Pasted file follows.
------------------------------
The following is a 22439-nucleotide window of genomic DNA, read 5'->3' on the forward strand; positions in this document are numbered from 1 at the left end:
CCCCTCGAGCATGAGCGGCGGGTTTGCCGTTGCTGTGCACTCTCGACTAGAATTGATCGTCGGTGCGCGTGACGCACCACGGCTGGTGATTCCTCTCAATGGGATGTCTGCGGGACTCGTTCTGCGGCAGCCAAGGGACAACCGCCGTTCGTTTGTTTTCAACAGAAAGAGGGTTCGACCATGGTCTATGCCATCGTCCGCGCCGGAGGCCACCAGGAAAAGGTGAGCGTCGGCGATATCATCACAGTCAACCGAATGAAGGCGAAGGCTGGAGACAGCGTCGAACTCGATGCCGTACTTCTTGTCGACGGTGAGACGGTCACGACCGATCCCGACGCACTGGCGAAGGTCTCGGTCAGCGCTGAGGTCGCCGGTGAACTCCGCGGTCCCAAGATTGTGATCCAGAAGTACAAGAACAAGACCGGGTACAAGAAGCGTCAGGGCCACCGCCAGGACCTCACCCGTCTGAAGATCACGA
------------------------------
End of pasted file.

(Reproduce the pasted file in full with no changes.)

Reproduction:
The following is a 22439-nucleotide window of genomic DNA, read 5'->3' on the forward strand; positions in this document are numbered from 1 at the left end:
CCCCTCGAGCATGAGCGGCGGGTTTGCCGTTGCTGTGCACTCTCGACTAGAATTGATCGTCGGTGCGCGTGACGCACCACGGCTGGTGATTCCTCTCAATGGGATGTCTGCGGGACTCGTTCTGCGGCAGCCAAGGGACAACCGCCGTTCGTTTGTTTTCAACAGAAAGAGGGTTCGACCATGGTCTATGCCATCGTCCGCGCCGGAGGCCACCAGGAAAAGGTGAGCGTCGGCGATATCATCACAGTCAACCGAATGAAGGCGAAGGCTGGAGACAGCGTCGAACTCGATGCCGTACTTCTTGTCGACGGTGAGACGGTCACGACCGATCCCGACGCACTGGCGAAGGTCTCGGTCAGCGCTGAGGTCGCCGGTGAACTCCGCGGTCCCAAGATTGTGATCCAGAAGTACAAGAACAAGACCGGGTACAAGAAGCGTCAGGGCCACCGCCAGGACCTCACCCGTCTGAAGATCACGA